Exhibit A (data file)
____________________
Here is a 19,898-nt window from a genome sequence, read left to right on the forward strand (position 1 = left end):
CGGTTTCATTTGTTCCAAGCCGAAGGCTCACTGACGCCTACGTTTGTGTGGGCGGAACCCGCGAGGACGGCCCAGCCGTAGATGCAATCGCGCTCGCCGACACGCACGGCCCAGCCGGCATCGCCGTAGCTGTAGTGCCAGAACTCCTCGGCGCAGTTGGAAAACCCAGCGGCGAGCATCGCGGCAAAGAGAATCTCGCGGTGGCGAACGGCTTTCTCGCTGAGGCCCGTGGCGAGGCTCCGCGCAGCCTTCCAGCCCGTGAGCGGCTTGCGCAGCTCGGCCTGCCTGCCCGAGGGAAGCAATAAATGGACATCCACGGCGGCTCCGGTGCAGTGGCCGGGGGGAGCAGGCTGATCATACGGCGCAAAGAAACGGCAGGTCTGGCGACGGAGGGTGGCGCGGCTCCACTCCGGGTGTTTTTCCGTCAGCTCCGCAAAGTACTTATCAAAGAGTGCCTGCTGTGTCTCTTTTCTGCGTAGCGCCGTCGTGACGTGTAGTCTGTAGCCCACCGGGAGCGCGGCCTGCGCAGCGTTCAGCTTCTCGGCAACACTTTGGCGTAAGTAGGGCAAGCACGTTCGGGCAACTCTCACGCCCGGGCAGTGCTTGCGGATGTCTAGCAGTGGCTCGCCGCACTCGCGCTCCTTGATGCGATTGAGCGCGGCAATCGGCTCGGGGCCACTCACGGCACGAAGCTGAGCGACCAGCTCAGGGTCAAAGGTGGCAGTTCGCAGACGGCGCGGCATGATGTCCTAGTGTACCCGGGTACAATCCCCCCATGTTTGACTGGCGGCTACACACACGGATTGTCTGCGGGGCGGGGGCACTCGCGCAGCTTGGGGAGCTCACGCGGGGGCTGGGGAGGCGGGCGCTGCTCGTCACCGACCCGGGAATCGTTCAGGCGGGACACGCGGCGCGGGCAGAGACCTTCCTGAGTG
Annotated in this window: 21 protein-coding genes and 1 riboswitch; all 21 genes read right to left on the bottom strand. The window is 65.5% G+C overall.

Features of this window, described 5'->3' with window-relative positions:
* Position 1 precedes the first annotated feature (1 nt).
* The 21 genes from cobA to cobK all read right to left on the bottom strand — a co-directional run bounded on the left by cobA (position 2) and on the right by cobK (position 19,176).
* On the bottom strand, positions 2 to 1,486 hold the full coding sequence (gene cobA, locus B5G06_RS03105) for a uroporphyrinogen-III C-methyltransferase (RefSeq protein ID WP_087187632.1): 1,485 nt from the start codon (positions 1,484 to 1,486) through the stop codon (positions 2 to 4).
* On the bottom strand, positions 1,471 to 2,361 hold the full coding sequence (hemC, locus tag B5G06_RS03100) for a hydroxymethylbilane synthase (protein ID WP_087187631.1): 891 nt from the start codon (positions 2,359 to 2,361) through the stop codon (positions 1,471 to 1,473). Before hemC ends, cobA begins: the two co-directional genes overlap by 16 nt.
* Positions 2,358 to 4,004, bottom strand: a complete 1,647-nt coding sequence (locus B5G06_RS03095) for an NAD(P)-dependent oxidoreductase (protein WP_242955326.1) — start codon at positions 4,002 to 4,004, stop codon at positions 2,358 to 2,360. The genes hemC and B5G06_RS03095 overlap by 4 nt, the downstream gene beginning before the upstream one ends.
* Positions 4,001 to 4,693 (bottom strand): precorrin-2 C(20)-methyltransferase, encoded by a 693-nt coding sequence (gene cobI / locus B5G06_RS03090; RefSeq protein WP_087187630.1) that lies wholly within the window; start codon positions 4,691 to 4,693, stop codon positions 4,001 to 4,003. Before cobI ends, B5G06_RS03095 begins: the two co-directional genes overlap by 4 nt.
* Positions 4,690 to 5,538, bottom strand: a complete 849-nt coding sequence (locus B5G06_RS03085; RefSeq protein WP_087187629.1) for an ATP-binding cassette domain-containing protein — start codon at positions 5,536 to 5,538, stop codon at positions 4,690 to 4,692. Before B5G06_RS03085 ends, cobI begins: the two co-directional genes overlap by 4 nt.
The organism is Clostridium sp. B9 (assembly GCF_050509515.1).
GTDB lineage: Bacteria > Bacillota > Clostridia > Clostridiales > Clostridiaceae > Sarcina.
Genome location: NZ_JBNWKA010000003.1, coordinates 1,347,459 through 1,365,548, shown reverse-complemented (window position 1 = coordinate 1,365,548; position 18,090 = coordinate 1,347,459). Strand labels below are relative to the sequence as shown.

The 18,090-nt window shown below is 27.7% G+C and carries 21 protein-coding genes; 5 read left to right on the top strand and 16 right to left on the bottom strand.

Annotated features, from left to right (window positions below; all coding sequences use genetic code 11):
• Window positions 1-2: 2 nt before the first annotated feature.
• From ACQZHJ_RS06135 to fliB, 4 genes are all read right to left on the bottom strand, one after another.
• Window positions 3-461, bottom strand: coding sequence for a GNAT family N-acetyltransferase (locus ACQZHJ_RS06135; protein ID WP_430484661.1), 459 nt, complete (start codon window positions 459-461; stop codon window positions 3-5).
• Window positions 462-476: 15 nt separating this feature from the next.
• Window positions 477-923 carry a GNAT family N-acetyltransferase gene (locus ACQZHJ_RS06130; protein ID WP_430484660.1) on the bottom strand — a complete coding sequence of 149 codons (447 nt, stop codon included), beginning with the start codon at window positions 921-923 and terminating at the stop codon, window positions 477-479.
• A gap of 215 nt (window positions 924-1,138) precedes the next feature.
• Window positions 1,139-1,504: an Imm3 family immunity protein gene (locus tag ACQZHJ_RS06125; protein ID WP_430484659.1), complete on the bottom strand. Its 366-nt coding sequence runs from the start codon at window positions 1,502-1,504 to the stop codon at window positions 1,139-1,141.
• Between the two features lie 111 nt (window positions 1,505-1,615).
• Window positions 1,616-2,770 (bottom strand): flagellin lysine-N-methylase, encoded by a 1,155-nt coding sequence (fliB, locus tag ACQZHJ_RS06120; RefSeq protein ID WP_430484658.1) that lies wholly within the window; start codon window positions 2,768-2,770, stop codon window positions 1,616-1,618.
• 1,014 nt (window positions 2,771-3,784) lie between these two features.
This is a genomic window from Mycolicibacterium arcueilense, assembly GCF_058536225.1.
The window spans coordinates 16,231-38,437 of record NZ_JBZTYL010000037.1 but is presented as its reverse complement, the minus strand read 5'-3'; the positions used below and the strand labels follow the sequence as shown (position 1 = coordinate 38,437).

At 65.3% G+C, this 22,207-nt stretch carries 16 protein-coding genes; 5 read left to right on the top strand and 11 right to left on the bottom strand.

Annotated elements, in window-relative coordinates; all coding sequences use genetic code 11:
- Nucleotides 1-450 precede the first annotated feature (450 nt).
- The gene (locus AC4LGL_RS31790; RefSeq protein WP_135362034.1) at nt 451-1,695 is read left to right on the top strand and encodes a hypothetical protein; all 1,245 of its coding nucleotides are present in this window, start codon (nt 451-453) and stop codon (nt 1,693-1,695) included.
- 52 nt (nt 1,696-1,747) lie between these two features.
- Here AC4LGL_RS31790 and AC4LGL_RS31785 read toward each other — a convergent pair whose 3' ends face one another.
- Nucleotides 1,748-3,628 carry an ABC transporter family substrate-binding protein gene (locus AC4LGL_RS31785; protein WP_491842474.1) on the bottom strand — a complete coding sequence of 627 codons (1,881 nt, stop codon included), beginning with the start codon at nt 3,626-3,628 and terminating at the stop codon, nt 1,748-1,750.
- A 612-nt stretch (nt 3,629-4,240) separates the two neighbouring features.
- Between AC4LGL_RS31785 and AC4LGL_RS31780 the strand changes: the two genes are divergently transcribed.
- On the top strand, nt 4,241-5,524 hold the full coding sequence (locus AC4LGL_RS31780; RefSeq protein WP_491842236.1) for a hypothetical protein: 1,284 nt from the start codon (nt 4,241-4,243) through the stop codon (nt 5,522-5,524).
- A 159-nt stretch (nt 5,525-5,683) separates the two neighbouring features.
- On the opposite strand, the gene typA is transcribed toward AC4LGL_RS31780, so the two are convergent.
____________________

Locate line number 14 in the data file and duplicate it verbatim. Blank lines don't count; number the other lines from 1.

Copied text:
Genome location: NZ_JBNWKA010000003.1, coordinates 1,347,459 through 1,365,548, shown reverse-complemented (window position 1 = coordinate 1,365,548; position 18,090 = coordinate 1,347,459). Strand labels below are relative to the sequence as shown.